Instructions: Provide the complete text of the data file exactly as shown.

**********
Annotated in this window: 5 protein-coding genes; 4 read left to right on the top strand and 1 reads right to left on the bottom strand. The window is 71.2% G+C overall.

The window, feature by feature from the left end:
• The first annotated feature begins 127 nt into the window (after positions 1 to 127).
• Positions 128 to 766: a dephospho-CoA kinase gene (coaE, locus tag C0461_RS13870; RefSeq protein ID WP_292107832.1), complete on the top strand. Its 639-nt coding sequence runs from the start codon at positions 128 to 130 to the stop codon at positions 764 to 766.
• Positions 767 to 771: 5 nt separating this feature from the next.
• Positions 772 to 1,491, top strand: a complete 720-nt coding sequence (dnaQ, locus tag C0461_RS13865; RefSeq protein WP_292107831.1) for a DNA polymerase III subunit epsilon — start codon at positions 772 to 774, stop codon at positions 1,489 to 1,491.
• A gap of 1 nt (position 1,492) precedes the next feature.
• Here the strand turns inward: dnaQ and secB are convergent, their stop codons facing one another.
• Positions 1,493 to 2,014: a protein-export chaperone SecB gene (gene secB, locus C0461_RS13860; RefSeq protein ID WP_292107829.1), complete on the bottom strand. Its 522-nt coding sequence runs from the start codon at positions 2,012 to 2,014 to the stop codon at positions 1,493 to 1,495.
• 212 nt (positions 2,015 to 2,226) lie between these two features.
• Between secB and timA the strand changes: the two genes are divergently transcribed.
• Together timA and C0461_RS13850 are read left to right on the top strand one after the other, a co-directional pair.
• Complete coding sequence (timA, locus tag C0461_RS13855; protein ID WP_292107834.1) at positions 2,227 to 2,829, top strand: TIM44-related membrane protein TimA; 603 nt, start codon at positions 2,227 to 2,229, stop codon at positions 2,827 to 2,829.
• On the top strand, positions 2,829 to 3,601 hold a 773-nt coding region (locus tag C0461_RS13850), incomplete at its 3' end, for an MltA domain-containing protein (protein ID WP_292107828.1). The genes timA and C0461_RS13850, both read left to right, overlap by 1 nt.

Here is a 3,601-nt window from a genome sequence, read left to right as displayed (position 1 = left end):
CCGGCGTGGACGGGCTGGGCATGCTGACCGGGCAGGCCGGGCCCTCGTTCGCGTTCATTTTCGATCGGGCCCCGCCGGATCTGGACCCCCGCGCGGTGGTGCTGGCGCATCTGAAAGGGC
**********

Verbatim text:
Annotated in this window: 5 protein-coding genes; 4 read left to right on the top strand and 1 reads right to left on the bottom strand. The window is 71.2% G+C overall.

The window, feature by feature from the left end:
• The first annotated feature begins 127 nt into the window (after positions 1 to 127).
• Positions 128 to 766: a dephospho-CoA kinase gene (coaE, locus tag C0461_RS13870; RefSeq protein ID WP_292107832.1), complete on the top strand. Its 639-nt coding sequence runs from the start codon at positions 128 to 130 to the stop codon at positions 764 to 766.
• Positions 767 to 771: 5 nt separating this feature from the next.
• Positions 772 to 1,491, top strand: a complete 720-nt coding sequence (dnaQ, locus tag C0461_RS13865; RefSeq protein WP_292107831.1) for a DNA polymerase III subunit epsilon — start codon at positions 772 to 774, stop codon at positions 1,489 to 1,491.
• A gap of 1 nt (position 1,492) precedes the next feature.
• Here the strand turns inward: dnaQ and secB are convergent, their stop codons facing one another.
• Positions 1,493 to 2,014: a protein-export chaperone SecB gene (gene secB, locus C0461_RS13860; RefSeq protein ID WP_292107829.1), complete on the bottom strand. Its 522-nt coding sequence runs from the start codon at positions 2,012 to 2,014 to the stop codon at positions 1,493 to 1,495.
• 212 nt (positions 2,015 to 2,226) lie between these two features.
• Between secB and timA the strand changes: the two genes are divergently transcribed.
• Together timA and C0461_RS13850 are read left to right on the top strand one after the other, a co-directional pair.
• Complete coding sequence (timA, locus tag C0461_RS13855; protein ID WP_292107834.1) at positions 2,227 to 2,829, top strand: TIM44-related membrane protein TimA; 603 nt, start codon at positions 2,227 to 2,229, stop codon at positions 2,827 to 2,829.
• On the top strand, positions 2,829 to 3,601 hold a 773-nt coding region (locus tag C0461_RS13850), incomplete at its 3' end, for an MltA domain-containing protein (protein ID WP_292107828.1). The genes timA and C0461_RS13850, both read left to right, overlap by 1 nt.

Here is a 3,601-nt window from a genome sequence, read left to right as displayed (position 1 = left end):
CCGGCGTGGACGGGCTGGGCATGCTGACCGGGCAGGCCGGGCCCTCGTTCGCGTTCATTTTCGATCGGGCCCCGCCGGATCTGGACCCCCGCGCGGTGGTGCTGGCGCATCTGAAAGGGC